Comfort, culture and Kenya

Comfort, culture and Kenya

Rose Newbigging

Rose is a young adult fellowshipping at St Stephens in Tāhunanui

Comfort, culture and Kenya

a couple of people hugging

A few weeks ago I came back from a twenty-eight day journey to Kenya with over 30 other young adults, led by Waweru Kanene and Mato Kariuki. We partnered with Nairobi Chapel and volunteered in their ministries, in the hopes that we would learn how they do life and ministry, and experience God’s greatness through another cultural lens.

As soon as we arrived, we were overwhelmed with warmth and hospitality from the locals. I was amazed by the way Kenyan culture valued people, no matter who they were. Despite the financial poverty in Kenya, the people I met were so spiritually rich and their faith in God was truly inspiring. The contrast of cultures made me realise how spiritually and socially poor we are in New Zealand. 

Sit in the uncomfortable until it becomes comfortable.

Waweru said when we were over there, ‘Sit in the uncomfortable until it becomes comfortable.’ I say that to myself every day now. I’m finding that being comfortable back home is uncomfortable, because I’ve seen over there. Their God is the same God that we have here… So why did theirs seem so much bigger?

I think it’s because we put God in a box. We limit him to what we know. Our culture is so materialistic that it’s easy to rely on our physical comforts and confine God to where he fits nicely beside that. But the joy I saw in Kenya was so pure, because they saw God in every aspect of their lives. They relied on him for all of their needs - physical and spiritual. They welcomed me as family with open arms because they already had everything they needed. I’m even still getting text messages from some of them, checking up on me.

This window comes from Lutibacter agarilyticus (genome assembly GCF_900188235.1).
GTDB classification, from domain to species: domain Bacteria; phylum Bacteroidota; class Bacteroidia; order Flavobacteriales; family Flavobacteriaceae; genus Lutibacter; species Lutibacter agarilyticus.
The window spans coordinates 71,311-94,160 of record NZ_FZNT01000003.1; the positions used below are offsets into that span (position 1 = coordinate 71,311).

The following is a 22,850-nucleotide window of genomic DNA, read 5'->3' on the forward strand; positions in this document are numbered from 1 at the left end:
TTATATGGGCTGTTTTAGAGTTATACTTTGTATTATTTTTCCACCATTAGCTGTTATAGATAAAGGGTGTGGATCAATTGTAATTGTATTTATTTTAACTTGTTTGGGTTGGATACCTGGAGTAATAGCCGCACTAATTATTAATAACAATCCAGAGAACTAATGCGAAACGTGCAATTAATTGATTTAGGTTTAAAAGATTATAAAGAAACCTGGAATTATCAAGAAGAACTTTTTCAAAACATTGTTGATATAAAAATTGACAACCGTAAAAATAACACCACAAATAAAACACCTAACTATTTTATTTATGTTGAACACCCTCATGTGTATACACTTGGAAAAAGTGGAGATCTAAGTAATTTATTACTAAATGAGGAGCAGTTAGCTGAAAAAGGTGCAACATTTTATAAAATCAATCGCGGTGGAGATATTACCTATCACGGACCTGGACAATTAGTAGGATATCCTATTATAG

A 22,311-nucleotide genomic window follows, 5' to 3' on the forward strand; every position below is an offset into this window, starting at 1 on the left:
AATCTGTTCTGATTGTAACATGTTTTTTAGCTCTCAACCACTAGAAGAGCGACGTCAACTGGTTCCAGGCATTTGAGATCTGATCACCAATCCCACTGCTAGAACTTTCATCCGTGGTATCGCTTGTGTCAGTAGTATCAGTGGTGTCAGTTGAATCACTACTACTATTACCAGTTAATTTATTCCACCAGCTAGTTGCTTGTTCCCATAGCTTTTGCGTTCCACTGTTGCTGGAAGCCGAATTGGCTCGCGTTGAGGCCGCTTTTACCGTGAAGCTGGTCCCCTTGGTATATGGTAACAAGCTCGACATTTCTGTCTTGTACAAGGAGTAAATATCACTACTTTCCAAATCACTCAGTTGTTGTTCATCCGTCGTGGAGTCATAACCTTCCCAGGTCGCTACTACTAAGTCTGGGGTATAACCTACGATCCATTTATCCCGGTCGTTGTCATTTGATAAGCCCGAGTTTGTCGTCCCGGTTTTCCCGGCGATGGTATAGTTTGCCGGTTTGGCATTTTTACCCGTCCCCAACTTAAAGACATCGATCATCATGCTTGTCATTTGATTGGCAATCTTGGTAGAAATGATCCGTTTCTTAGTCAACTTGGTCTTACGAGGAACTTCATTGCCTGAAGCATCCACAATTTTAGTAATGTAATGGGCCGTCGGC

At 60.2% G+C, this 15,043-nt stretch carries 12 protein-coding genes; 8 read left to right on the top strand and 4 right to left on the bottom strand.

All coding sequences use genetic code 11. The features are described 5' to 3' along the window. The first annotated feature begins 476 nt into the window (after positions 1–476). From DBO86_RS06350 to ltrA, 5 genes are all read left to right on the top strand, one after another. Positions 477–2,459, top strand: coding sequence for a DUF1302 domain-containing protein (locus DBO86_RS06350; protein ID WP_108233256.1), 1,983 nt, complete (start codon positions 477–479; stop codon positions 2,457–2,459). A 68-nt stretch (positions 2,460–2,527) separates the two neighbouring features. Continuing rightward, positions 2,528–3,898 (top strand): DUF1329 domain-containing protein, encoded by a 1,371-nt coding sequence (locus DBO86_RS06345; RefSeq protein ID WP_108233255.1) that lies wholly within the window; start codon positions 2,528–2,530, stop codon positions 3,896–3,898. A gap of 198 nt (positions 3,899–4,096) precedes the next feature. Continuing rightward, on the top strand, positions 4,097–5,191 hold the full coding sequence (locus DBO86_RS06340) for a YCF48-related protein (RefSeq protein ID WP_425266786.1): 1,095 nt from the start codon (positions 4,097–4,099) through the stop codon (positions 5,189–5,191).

Now that I'm back home, I know that God is continuing the work that he started in me. Teaching me to love others as I was loved in Kenya. Showing me that he’s so much bigger than I thought.

My trip to Kenya was only three and a half weeks long, but I know that I'll be learning from it for a long time to come. I’m still processing the journey. It has truly opened my eyes to a new perspective on life, and I'm excited to see where this journey will take me next.

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We have invited these writers to share their experiences, ideas and opinions in the hope that these will provoke thought, challenge you to go deeper and inspire you to put your faith into action. These articles should not be taken as the official view of the Nelson Diocese on any particular matter.